General Information

Contact Information:

Map    

Physiologisches Institut
Albert-Ludwigs-Universität Freiburg
Hermann-Herder-Str. 7
79104 Freiburg
Germany

Phone    

+49 761 203-5150

E-Mail    

dagmar.sonntag@physiologie.uni-freiburg.de

       

 

By train: 
From Freiburg Hbf (Central station) take tram line 4 (to station: Tennenbacher Straße) and then by foot approximately 5 minutes.

By car:

From south (e.g. Basel): Motorway A5 Basel-Karlsruhe; take gateway 62: „Freiburg Mitte” (Center). Take the B31a direction "Freiburg/Donaueschingen". Take B3 (exit "Merzhausen") and turn right onto Stefan-Meier Straße. Before the prison turn right onto Hermann-Herder-Straße 7.

From north (e.g. Karlsruhe): Motorway A5 Karlsruhe-Basel; take gateway 61: „Freiburg Nord” (North). Take the B294 direction "Freiburg-Nord/Waldkirch/Elztal/Glottertal/Gundelfingen". Follow B294/B3 until you arrive at Habsburgerstraße. Follow the Habsburgerstraße until you reach the Hermann-Herder-Straße 7 on the your right side.

By airplane:
Approx. 1 hour bus ride from the EuroAirport Basel-Mulhouse-Freiburg or 2 to 3 hours by train or car from Frankfurt, Stuttgart or Zürich airports.

 

Institute for Physiology

Pictures will soon be online!

Research

A fundamental and fascinating feature of the mammalian brain is its capacity to acquire and store novel information. However, little progress has been made on how memory is represented in neuronal networks. Our research is focused on understanding the mechanisms underlying the emergence of learning-associated active cell populations, so called cell assemblies, representing new memories. We aim to focus this question on the rodent dentate gyrus (DG), the input region of the hippocampus, known to be functionally vital for acquiring new memories in humans, nonhuman primates and rodents. So far our group efforts have been clarifying the cellular and synaptic properties of neurons and synapses in the DG circuitry and the mechanisms underlying the synchronization of neuronal networks for the encoding of information. Moreover, we have investigated the cellular, synaptic and network mechanisms important for the development of neuronal networks, specifically of GABAergic inhibitory cells. Our major questions which have been brought into sharp focus based on recent scientific observations are as follows:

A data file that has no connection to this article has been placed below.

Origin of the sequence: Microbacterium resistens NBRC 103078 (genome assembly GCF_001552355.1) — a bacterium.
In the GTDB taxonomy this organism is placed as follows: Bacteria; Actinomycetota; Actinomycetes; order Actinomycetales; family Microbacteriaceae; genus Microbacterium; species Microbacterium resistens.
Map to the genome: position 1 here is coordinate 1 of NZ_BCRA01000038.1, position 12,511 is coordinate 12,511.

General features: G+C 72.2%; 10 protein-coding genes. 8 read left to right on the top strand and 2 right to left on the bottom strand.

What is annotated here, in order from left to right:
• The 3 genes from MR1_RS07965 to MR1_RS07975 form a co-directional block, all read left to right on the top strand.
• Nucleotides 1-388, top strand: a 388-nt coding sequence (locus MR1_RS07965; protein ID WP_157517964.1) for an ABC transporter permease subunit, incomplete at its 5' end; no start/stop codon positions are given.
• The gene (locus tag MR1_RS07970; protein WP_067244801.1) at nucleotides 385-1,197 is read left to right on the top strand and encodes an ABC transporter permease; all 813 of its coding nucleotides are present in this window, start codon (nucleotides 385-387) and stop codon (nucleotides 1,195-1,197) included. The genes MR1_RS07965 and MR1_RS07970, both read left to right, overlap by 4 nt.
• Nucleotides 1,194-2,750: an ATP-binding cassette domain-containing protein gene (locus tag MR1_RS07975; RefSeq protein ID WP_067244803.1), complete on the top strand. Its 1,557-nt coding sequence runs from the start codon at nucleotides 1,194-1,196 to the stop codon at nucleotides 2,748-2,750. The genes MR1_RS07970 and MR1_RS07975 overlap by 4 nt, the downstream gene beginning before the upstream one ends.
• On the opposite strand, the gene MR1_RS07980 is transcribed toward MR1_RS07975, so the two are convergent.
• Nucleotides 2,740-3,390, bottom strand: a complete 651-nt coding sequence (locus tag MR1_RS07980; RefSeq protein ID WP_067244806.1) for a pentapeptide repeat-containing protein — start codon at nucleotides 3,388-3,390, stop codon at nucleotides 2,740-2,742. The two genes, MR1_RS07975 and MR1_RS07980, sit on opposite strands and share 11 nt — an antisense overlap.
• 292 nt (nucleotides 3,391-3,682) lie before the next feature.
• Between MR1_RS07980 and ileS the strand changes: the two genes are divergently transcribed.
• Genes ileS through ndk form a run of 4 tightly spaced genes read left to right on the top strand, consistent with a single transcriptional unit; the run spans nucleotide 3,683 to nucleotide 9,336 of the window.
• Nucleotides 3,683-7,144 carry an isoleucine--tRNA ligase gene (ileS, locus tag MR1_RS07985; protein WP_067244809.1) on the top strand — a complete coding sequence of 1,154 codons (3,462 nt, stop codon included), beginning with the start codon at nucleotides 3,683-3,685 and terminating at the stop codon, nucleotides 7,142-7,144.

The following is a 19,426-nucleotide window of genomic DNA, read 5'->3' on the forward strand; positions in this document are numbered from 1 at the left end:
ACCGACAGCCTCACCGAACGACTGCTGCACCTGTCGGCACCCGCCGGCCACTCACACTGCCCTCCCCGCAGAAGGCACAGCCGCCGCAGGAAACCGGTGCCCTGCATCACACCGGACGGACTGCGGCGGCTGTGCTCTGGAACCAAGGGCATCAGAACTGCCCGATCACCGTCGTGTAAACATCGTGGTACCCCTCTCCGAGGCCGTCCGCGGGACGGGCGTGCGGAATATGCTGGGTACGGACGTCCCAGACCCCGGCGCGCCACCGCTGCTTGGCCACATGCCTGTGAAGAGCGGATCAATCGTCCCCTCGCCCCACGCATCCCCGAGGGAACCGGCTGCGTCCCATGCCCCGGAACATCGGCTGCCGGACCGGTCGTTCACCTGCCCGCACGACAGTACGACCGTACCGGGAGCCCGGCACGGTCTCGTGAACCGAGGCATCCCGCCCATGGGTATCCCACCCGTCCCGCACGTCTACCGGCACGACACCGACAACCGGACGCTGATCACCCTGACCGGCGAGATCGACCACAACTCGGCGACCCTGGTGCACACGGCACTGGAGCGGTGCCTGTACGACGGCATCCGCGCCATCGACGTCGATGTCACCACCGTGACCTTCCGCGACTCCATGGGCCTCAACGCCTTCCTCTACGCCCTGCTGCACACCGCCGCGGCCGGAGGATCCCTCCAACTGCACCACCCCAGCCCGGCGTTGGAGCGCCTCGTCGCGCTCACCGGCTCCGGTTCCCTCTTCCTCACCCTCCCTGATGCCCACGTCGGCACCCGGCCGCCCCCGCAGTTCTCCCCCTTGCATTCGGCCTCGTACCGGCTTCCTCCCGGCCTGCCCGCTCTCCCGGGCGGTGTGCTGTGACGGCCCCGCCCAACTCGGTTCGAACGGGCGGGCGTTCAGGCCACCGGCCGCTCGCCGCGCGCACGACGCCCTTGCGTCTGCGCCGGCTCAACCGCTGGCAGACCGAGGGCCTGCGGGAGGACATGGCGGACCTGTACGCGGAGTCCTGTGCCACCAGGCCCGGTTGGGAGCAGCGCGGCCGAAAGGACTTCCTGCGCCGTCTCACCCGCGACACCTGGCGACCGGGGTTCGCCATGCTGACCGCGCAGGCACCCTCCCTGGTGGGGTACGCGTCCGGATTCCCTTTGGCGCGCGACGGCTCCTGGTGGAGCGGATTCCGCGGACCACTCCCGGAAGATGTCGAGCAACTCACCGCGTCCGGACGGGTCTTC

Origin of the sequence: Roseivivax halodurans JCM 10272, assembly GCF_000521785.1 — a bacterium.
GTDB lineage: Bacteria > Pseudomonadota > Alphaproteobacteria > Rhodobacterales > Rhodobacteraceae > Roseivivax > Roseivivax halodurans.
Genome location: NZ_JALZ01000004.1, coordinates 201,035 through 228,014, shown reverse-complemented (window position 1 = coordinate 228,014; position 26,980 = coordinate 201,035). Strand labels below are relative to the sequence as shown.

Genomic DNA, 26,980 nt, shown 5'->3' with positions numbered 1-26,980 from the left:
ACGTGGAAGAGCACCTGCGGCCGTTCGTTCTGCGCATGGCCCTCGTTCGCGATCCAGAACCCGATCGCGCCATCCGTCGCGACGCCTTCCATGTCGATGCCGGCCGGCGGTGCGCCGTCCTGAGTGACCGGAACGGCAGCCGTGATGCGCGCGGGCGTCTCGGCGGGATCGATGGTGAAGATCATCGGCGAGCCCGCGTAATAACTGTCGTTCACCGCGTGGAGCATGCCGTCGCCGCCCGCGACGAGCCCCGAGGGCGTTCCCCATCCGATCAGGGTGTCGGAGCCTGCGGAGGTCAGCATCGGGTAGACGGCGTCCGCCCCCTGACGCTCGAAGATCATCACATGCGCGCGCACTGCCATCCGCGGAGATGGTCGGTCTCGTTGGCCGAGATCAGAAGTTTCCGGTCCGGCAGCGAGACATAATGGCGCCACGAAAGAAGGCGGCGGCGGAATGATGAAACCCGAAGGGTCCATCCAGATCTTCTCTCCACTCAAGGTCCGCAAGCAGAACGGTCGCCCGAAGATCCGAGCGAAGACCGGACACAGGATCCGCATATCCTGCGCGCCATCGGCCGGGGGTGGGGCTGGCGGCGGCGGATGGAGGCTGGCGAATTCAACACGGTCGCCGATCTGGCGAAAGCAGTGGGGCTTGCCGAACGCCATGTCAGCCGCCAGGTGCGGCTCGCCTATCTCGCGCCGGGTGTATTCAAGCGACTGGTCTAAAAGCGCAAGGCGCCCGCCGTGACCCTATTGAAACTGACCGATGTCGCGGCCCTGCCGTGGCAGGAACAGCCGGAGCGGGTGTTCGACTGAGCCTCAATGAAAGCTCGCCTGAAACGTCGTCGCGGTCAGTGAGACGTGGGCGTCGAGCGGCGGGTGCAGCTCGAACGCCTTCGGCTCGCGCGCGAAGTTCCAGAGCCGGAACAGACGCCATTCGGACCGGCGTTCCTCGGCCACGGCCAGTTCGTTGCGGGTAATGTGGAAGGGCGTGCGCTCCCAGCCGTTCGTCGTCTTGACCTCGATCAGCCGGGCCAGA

1. understand the spatial and temporal emergence of learning-associated cell assemblies representing new memories,

  2. delineate the nature and relevance of the major functional (cellular, synaptic, plasticity) and structural  changes underlying cell assembly formation

  3. understand the functional and dynamic characteristics of synaptic communication among cells and their role in information processing in cortical microcircuits

  4. identify the role of the high variety of GABAergic cells in neuronal network function and cell assembly formation

  5. examine dysfunction of cellular components in specific mouse models underlying neuronal diseases

To address these questions we use state-of-the-art techniques which include:

  1. imaging and manipulating activity of neuron populations during behaviour at high spatial and temporal resolution
  2. dissect and manipulate the mechanisms underlying synaptic transmission and plasticity on a cell-type and synapse-specific manner in the living animal
  3. 3. record from pairs of neurons in acute slice preparations
  4. perform behavioural analysis during in vivo single unit and local field potential recordings
  5. apply optophysiological techniques to recruit or silence defined neuron types in specific brain areas
  6. combine electrophysiological with computational approaches